New York City Ballet
(New York City Ballet Website)
Monumentum Pro Gesualdo
Movements for Piano and Orchestra
Founders, George Balanchine and Lincoln Kirstein
Founding Choreographers: George Balanchine and Jerome Robbins
Ballet Master in Chief, Peter Martins
Ballet Mistress, Rosemary Dunleavy
Children’s Ballet Master, Dena Abergel
Orchestra, Interim Music Director, Andrews Sill
Managing Dir. Communications & Special Projects, Robert Daniels
Manager, Media Relations, Katharina Plumb
The David H. Koch Theater, Lincoln Center
Dr. Roberta E. Zlokower
October 1, 2014
(Read More NYC Ballet Reviews).
Conductor: Andrews Sill
Apollo (1928, Paris: 1951, NY): Music by Igor Stravinsky, Choreography by George Balanchine, Original Lighting by Ronald Bates, Lighting by Mark Stanley, Performed by Chase Finlay, Maria Kowroski, Sara Mearns, Gretchen Smith. Balanchine looked upon Apollo as the turning point of his life, "in its sustained oneness of tone and feeling". (NYC Ballet Notes).
With the lighting just right, Chase Finlay was a youthful, yearning Apollo tonight, perfect for this role. He exuded regal, God-like demeanor and poise. Although his leaps are not the highest elevation seen in past Apollos, with his speed not the fastest, either, his dramatization and affect were flawless. Andrews Sill kept the Stravinsky score tight (tonight was the Balanchine-Stravinsky themed program), as the audience was drawn into the steady momentum of Apollo’s solos and those of his three muses. As Terpsichore, Polyhymnia, and Calliope, Maria Kowroski, Sara Mearns, and Gretchen Smith exemplified the poetry, visual rhythmics, and theatricality in the muses’ dances in mime. This is Balanchine’s oldest ballet (debuted by Ballets Russes in 1928) still in City Ballet repertoire. Tonight it looked as fresh as if the calendar skipped ahead 86 years.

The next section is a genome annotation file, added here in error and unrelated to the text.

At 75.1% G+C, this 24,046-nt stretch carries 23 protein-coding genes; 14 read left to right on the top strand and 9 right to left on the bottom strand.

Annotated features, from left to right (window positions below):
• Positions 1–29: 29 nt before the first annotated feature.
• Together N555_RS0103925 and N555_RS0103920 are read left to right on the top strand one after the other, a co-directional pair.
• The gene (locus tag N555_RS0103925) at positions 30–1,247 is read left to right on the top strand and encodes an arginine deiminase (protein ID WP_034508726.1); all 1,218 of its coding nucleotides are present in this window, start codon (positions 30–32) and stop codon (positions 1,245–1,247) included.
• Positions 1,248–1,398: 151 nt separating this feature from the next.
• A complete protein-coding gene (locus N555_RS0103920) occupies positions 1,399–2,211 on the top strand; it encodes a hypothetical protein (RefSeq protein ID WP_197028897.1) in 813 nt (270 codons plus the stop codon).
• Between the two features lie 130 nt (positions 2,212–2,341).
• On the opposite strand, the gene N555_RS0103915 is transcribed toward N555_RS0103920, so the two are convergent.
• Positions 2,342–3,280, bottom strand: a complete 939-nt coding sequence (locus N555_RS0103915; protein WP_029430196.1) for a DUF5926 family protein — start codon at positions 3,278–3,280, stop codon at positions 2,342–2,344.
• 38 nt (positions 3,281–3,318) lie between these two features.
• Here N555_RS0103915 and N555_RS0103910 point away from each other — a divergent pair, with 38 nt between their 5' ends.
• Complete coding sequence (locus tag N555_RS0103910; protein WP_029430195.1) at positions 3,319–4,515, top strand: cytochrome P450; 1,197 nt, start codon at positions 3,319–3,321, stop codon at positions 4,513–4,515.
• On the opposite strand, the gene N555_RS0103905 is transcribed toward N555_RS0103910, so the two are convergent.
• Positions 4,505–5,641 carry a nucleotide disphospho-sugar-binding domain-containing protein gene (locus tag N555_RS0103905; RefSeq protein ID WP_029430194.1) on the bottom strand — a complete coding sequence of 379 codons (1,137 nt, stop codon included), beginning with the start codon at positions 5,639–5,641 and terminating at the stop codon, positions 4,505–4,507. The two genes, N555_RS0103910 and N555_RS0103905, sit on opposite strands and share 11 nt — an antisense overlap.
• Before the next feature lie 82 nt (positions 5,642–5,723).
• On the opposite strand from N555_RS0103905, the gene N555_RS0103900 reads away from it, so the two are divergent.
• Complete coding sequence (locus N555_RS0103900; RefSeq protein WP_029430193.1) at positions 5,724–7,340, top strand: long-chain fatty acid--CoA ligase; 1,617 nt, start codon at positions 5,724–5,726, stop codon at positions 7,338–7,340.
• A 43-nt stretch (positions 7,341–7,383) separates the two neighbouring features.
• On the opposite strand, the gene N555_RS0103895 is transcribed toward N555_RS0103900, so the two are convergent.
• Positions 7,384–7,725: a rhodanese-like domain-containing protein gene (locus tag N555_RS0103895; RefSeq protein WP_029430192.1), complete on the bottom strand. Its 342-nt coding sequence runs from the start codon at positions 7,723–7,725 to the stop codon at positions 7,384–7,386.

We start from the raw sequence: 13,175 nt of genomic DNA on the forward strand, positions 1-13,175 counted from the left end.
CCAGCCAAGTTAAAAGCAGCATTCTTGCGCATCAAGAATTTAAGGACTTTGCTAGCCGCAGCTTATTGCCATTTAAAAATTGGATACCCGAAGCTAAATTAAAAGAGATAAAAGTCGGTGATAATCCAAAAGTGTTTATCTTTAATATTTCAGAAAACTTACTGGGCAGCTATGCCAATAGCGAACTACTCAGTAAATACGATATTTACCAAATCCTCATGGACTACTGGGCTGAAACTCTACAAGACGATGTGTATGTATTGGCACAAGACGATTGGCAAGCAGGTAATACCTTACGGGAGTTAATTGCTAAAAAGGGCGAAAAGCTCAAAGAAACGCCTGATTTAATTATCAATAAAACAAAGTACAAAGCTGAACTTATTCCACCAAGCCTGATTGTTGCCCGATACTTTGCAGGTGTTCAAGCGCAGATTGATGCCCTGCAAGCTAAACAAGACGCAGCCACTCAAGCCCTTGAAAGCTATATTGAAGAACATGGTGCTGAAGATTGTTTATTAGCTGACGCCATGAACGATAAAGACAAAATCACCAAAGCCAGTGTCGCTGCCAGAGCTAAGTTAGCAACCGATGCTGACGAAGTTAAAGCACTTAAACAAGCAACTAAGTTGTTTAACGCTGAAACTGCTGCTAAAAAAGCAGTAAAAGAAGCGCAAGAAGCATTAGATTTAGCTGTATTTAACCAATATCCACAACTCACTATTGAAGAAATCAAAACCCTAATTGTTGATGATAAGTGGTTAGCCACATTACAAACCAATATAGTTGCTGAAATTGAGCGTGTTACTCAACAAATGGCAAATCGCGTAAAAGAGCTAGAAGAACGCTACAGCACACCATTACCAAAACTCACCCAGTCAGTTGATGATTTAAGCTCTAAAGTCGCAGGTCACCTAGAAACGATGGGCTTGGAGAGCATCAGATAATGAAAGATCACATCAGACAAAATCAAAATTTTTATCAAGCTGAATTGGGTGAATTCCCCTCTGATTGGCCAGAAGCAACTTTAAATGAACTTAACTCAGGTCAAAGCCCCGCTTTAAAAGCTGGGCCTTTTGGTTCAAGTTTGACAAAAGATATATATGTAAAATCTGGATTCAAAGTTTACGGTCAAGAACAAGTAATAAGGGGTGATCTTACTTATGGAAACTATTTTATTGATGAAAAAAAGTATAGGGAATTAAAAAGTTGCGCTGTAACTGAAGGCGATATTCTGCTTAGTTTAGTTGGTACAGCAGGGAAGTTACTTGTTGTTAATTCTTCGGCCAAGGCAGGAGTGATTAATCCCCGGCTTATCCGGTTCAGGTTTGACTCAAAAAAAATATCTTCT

Monumentum Pro Gesualdo (1960): Music by Igor Stravinsky, Choreography by George Balanchine, Lighting by Mark Stanley, Performed by Rebecca Krohn, Amar Ramasar, and the Company. Stravinsky's homage to Don Carlo Gesualdo, Prince of Venosa, re-composes the madrigals into instrumental voices. (NYCB Notes)
This Balanchine-Stravinsky ballet, and the ballet that follows, even though this was created a year after the next, grow, over the years, on dedicated viewers. The madrigal-like orchestral score was composed in 1960 to honor Don Carlo Gesualdo, a treacherous Prince of Venosa. My first viewing years ago left me with soporific ennui; now I look forward to the next viewing. Of course, Rebecca Krohn and Amar Ramasar, who led an ensemble of six male-female duos, are always well cast, shaping similar lines in partnered attractiveness. Mr. Ramasar exuded personality and dynamism, while Ms. Krohn shifted her long torso and longer limbs into riveting imagery. Mark Stanley’s lighting was critical to the dark backdrop and illuminated duo.